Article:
As our western capitalist culture globalizes, the Earth herself becomes a commodity. Equated in dollars and cents, Earth’s real worth is vastly undervalued. Globalization misses the point of the richness of creation and exchanges it for digits on a ledger.
With the fall of the communist Soviet Union, globalized capitalism began an unfettered parade across the globe, leaving a wake of environmental and human casualties. The few remaining indigenous peoples of the Earth who lead currency-free lives are rapidly becoming another victim of predatory capitalism cloaked in the name of “progress.”
The World Trade Organization and the United Nations measure human welfare based on average annual income. Persons earning less than $1/day are said to be living in abject poverty. Many people who fall into this category certainly are living in intolerable conditions. Urban growth is exploding as rural people make their way to cities in search of the better life promised by globalization. Many former rural peoples are forced off their land as heavily subsidized imported crops overrun markets and make it impossible for small local farmers to continue their generations-old way of life. Globalization has not brought improvements in livelihood to the vast majority of the world’s people. Urban immigrants are likely to end up in a slum, living in a hastily constructed shanty without access to electricity, clean water or sanitary facilities. On a global scale, one in three urban residents, over one billion people, lives in the squalor of an urban slum (2). We should all be concerned about improving the lives of these poor people who have fallen through the cracks of capitalism's false promises.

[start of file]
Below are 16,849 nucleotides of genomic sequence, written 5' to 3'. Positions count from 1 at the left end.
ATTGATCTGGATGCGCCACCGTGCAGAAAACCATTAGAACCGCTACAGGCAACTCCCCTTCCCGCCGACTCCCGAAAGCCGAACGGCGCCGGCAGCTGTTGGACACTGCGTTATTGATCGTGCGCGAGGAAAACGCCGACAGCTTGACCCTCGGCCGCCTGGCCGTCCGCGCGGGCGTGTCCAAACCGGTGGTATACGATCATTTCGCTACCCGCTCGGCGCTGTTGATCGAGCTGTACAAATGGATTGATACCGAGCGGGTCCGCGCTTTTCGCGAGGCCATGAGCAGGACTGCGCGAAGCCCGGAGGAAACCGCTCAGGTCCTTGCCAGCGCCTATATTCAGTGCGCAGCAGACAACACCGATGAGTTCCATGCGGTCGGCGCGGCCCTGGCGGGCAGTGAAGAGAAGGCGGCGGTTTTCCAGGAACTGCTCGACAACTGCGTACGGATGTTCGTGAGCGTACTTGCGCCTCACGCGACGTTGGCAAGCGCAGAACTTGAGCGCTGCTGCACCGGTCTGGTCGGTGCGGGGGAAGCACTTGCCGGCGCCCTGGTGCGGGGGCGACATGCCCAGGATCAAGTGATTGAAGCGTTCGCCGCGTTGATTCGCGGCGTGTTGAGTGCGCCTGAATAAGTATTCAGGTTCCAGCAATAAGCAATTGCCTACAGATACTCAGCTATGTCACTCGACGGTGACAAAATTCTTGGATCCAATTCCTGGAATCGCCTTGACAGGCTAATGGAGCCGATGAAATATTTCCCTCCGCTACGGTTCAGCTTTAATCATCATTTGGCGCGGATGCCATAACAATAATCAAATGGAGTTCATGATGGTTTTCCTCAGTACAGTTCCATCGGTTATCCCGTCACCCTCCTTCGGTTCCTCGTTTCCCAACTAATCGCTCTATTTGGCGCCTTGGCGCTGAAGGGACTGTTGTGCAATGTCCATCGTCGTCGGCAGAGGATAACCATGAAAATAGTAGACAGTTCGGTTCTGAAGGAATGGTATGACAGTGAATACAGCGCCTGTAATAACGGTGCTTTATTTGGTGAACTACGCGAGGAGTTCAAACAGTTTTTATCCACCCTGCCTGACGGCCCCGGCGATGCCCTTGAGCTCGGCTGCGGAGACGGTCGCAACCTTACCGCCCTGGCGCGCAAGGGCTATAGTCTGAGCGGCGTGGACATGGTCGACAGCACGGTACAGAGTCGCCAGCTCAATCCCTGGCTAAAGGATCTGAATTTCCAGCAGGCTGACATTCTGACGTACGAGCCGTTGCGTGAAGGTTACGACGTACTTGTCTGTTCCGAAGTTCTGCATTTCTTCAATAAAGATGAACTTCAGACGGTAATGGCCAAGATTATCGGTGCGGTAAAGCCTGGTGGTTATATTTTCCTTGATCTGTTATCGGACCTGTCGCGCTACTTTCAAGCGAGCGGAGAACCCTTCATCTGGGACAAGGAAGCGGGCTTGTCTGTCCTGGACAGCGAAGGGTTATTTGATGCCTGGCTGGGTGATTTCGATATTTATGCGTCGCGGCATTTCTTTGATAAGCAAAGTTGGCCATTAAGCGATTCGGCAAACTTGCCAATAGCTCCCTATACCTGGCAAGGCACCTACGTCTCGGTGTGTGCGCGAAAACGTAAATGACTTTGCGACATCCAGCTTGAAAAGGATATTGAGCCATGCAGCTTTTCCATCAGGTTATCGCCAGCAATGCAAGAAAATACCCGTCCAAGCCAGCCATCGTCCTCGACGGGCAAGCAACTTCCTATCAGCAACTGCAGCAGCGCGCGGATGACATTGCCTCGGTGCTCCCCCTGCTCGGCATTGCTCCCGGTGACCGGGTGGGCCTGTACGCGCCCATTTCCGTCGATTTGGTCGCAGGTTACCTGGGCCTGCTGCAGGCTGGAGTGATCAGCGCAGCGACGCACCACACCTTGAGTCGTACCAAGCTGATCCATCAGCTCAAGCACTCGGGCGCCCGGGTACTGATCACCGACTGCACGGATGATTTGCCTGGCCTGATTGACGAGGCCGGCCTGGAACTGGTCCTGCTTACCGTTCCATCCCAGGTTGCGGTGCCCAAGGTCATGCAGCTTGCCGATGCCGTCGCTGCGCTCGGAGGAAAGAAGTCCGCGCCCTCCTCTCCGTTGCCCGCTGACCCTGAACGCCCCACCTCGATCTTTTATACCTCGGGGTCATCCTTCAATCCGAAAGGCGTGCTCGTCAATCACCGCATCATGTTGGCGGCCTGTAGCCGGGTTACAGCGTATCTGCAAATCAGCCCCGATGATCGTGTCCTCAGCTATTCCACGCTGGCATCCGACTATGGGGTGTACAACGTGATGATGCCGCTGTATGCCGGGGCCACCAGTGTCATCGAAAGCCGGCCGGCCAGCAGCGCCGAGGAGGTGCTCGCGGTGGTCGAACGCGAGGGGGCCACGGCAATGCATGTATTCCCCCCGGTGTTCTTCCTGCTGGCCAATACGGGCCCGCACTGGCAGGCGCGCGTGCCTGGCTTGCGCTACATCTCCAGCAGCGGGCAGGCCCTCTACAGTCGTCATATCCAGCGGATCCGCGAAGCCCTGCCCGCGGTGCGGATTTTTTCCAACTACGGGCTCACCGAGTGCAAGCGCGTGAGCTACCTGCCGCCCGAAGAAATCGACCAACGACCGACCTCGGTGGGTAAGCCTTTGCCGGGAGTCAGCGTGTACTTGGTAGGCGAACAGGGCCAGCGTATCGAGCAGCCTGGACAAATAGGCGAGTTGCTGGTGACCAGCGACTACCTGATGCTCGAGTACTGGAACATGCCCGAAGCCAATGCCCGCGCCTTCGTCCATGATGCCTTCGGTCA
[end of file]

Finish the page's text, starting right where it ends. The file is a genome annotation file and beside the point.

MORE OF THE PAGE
The U.N. and WTO also recognize as impoverished many indigenous people who have little if any monetary income to speak of. In Eastern India’s Orissa state, the people of the Dongria Kondh tribe have lived in the Niyamgiri mountains for thousands of years. To the Dongria Kondh people, the mountain Niyam Raja is god. The mountain has sustained them throughout their long history. The tribe collects juice from indigenous palm trees, which provides a refreshing and slightly alcoholic beverage. Small subsistence farms are also tended that provide millet and various legumes. The forest provides a bounty of native fruit and supports a rich diversity of medicinal plants, and forest streams, unadulterated by any industry, run clear and clean. While the Dongria Kondh are considered by the capitalist world to be impoverished, they do not see themselves as such. While they have little of monetary value, they love their land, their god Niyam Raja, and their way of life.